It seems I hardly even scratched the surface. Here are 10 even weirder psychology studies that have mostly been published in academic journals, some more reputable than others…
1. Cerebral activation during micturation in normal men
Nour et al. (2000) had people urinating in a PET scanner. And from this they tell us:
“We conclude from this study […] that the onset and maintenance of micturation in normal men is associated with a vast network of cortical and subcortical regions, confirming observations from clinical and animal studies”
…and also that their PET scanner now has a funny smell.
2. Unwanted intrusive thoughts and the growth of facial hair
You’re going to think I’ve just made this one up, but I haven’t. From Durac (1997):
“An increase in hair production on the end of one’s nose or ear can produce an automatic negative cognition. Equally, a negative automatic thought can produce an immediate increase in hair growth on the outer surface at the tip of the nose…”
So what happens when you clip your nasal hair? Do all those bad thoughts immediately evaporate? If only it were that easy.
3. Men and women holding hands: whose hand is uppermost?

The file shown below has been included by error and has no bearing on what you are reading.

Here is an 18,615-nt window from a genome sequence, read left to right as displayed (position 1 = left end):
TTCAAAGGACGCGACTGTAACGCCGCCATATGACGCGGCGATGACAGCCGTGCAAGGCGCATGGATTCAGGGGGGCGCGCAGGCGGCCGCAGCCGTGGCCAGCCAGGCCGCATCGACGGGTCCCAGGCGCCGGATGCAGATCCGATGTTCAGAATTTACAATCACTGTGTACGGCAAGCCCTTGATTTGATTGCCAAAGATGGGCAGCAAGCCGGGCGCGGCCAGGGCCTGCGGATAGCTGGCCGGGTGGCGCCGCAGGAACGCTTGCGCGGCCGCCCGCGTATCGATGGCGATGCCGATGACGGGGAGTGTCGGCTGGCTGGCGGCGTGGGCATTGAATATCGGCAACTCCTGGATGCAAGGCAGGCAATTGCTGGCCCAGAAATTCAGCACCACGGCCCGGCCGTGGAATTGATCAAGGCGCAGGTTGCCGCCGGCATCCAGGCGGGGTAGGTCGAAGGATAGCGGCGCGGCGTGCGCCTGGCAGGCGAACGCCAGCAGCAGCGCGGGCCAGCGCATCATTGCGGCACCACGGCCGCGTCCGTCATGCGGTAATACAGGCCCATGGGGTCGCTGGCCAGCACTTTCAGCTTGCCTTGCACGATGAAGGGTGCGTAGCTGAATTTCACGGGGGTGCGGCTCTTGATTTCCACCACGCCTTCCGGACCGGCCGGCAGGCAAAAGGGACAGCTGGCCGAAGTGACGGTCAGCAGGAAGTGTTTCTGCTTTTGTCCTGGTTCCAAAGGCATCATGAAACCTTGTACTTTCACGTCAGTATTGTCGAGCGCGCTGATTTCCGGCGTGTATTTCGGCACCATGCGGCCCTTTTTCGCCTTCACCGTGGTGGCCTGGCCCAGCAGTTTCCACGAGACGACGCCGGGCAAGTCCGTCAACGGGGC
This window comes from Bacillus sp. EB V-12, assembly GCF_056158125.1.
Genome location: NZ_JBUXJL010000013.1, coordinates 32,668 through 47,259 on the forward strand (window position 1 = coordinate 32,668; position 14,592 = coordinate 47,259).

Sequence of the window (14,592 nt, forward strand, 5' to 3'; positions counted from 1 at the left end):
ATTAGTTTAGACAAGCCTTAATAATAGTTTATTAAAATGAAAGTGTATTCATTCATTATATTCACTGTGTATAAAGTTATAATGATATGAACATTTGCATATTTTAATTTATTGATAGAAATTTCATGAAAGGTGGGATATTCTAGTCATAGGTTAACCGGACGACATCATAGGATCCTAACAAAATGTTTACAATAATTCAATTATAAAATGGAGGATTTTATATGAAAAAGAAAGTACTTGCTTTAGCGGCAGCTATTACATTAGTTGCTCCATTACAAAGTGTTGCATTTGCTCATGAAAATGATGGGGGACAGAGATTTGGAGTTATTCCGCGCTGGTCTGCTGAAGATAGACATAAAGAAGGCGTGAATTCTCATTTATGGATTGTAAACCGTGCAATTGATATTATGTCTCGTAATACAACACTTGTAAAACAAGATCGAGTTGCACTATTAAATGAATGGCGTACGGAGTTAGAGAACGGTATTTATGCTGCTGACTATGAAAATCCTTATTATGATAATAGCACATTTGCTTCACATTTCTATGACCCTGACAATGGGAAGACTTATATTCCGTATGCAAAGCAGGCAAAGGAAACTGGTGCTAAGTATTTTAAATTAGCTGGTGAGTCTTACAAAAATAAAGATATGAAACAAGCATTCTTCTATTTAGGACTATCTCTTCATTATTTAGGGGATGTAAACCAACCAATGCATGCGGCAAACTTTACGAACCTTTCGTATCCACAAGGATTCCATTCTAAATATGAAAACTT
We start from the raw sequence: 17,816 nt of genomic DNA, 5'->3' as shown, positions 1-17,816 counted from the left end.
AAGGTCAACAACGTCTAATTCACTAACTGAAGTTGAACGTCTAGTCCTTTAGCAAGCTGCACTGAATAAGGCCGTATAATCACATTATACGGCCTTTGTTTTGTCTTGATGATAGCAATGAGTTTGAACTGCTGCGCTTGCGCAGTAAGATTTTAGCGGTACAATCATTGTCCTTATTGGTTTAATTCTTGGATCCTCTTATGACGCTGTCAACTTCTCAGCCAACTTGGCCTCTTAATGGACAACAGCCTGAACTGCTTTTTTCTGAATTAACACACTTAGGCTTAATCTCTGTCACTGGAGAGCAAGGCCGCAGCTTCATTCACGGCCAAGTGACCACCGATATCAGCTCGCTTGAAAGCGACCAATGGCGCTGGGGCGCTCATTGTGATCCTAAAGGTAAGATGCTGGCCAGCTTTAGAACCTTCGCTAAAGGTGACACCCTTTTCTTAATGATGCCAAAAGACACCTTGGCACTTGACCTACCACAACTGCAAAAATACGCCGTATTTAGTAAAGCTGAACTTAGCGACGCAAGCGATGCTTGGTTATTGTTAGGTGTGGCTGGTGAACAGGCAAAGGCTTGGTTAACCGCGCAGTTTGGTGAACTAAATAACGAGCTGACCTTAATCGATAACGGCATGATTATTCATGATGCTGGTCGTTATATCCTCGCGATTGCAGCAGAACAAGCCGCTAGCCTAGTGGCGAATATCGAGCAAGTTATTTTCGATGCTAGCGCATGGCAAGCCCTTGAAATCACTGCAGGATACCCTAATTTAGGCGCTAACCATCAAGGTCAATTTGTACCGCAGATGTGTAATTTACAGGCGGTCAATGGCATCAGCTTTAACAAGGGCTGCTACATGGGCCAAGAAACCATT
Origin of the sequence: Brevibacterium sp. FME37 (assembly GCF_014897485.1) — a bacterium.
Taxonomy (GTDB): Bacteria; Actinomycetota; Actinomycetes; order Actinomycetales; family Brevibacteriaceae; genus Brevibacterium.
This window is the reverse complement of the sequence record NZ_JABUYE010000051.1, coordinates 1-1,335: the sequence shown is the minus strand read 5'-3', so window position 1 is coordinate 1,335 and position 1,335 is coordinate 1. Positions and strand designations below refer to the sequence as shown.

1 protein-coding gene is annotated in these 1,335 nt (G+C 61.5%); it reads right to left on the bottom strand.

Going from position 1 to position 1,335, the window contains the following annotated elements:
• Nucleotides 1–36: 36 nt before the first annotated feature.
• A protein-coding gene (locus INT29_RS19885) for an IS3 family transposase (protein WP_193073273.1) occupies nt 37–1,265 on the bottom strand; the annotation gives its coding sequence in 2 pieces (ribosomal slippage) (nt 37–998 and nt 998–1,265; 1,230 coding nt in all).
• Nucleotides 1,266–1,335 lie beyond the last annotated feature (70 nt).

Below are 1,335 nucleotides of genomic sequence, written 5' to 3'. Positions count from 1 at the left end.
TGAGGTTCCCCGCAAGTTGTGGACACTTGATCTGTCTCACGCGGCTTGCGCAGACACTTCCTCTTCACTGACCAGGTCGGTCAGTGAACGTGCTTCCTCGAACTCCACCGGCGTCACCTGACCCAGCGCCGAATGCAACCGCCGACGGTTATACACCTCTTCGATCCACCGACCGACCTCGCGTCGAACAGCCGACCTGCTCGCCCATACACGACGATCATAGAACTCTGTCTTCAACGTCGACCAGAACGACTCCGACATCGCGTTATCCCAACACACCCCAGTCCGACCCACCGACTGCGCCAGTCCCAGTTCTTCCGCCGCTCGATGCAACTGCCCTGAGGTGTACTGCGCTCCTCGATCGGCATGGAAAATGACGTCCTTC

Chapell et al. (1999) tell us:
“A combined total of 15,008 handholding couples were observed in six studies, and across differences in height, age, hand preference, ethnicity, culture, and sex of the initiator of handholding in public, men were significantly more likely than women to have the uppermost hand.”
I’ve never noticed this before, but I’ll definitely be on the lookout now.
4. Does smelling granny relieve depressive mood?
Black (2001) wins the prize for the most unusual abstract for a study:
“Chen and Haviland-Jones claim if you’re down
You needn’t be depressed and mope around
Check out Granny’s smell
It’ll make you feel well
One problem: no supporting evidence was found”
There’s your answer: granny may smell wonderful but sniffing her won’t cheer you up. Better to speak to her instead.
5. Neurological and cognitive abnormalities associated with chronic petrol sniffing
Maruff et al. (1999) tell us that…
“…subtle neurological and cognitive abnormalities do occur in individuals who abuse petrol but who do not have acute toxic encephalopathy and that the severity of these abnormalities is reduced with abstinence.”
Not exactly earth-shattering news that sniffing petrol isn’t good for your brain and you’ll probably get better if you quit. Still, good to know that someone is on the case.
6. Farting as a defence against unspeakable dread
Sidoli (1996) tell us about the defence mechanism of boy who was had been a victim of abuse and neglect:
“When feeling endangered, Peter had developed a defensive olfactive container using his bodily smell and farts to envelop himself in a protective cloud of familiarity against the dread of falling apart, and to hold his personality together.”
Childishly I found the title funny but reading the abstract made me feel bad for Peter. But when the authors start talking about a fart holding someone’s personality together, I had to stifle a giggle.